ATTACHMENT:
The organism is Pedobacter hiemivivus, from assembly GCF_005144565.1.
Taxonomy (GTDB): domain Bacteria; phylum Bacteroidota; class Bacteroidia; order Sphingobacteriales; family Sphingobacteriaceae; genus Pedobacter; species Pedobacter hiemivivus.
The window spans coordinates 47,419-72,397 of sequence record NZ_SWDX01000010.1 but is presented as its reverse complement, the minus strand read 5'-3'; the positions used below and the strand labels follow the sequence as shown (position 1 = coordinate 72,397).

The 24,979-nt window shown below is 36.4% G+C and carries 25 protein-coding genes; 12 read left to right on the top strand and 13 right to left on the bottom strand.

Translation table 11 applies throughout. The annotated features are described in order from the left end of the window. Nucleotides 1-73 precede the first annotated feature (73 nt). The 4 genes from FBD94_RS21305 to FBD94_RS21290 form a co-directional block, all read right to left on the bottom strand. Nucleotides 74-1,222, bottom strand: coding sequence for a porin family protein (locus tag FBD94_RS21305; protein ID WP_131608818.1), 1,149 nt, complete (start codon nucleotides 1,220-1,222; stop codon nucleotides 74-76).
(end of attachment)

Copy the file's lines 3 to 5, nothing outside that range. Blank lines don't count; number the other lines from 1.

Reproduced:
The window spans coordinates 47,419-72,397 of sequence record NZ_SWDX01000010.1 but is presented as its reverse complement, the minus strand read 5'-3'; the positions used below and the strand labels follow the sequence as shown (position 1 = coordinate 72,397).

The 24,979-nt window shown below is 36.4% G+C and carries 25 protein-coding genes; 12 read left to right on the top strand and 13 right to left on the bottom strand.

Translation table 11 applies throughout. The annotated features are described in order from the left end of the window. Nucleotides 1-73 precede the first annotated feature (73 nt). The 4 genes from FBD94_RS21305 to FBD94_RS21290 form a co-directional block, all read right to left on the bottom strand. Nucleotides 74-1,222, bottom strand: coding sequence for a porin family protein (locus tag FBD94_RS21305; protein ID WP_131608818.1), 1,149 nt, complete (start codon nucleotides 1,220-1,222; stop codon nucleotides 74-76).